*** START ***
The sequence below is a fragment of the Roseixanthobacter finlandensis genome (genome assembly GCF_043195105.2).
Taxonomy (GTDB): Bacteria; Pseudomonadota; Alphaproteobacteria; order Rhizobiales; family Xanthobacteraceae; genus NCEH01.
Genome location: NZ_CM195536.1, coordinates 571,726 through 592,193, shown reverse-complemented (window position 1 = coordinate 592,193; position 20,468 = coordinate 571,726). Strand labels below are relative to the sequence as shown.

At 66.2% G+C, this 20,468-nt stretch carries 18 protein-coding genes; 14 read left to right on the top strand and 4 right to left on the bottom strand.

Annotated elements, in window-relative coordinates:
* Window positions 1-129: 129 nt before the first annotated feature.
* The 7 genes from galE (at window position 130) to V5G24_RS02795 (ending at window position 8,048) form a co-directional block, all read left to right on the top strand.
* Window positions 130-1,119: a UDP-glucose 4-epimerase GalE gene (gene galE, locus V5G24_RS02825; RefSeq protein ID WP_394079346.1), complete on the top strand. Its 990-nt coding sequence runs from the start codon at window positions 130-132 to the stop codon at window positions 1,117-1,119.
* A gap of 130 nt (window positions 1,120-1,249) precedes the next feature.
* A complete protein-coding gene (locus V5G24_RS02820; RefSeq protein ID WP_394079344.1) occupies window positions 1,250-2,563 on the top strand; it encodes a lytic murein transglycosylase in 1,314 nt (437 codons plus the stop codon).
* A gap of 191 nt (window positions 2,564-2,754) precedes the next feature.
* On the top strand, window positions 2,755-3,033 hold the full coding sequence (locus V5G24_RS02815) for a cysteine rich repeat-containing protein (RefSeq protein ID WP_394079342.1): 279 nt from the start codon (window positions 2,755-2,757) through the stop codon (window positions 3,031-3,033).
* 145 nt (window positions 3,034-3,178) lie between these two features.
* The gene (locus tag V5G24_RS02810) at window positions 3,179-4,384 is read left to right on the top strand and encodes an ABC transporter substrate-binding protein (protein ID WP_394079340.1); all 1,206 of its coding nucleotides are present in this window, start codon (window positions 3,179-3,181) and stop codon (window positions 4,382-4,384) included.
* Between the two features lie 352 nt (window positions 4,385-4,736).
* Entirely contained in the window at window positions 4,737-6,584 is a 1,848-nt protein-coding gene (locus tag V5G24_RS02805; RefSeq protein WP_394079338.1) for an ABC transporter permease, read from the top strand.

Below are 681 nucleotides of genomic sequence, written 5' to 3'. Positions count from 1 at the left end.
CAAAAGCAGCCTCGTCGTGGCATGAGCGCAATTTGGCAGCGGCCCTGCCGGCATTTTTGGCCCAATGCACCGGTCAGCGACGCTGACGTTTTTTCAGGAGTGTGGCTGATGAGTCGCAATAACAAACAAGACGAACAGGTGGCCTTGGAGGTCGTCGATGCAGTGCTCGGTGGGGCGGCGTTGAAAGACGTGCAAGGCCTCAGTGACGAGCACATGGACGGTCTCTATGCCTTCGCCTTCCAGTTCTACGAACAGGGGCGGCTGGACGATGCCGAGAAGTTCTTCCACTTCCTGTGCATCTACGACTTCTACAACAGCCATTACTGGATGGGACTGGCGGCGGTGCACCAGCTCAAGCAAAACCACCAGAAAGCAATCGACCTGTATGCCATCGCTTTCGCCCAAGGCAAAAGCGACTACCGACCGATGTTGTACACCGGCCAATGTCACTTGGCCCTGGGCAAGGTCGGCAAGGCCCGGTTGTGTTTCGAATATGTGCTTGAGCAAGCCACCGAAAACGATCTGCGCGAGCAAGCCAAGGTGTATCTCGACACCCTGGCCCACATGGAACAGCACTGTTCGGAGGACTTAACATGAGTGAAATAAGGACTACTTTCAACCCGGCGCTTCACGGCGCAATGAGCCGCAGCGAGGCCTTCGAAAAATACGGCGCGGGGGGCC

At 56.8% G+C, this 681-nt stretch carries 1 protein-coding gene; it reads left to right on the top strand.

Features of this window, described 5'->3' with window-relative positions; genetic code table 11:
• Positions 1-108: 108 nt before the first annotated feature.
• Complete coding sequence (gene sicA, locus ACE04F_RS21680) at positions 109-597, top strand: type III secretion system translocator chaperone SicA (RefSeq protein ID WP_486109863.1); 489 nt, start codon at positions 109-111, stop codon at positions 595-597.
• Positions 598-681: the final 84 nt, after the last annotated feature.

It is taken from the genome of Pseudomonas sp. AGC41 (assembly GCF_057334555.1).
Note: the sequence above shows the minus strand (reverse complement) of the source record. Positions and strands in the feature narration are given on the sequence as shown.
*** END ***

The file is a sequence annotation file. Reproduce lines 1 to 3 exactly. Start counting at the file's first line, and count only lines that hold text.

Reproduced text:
The sequence below is a fragment of the Roseixanthobacter finlandensis genome (genome assembly GCF_043195105.2).
Taxonomy (GTDB): Bacteria; Pseudomonadota; Alphaproteobacteria; order Rhizobiales; family Xanthobacteraceae; genus NCEH01.
Genome location: NZ_CM195536.1, coordinates 571,726 through 592,193, shown reverse-complemented (window position 1 = coordinate 592,193; position 20,468 = coordinate 571,726). Strand labels below are relative to the sequence as shown.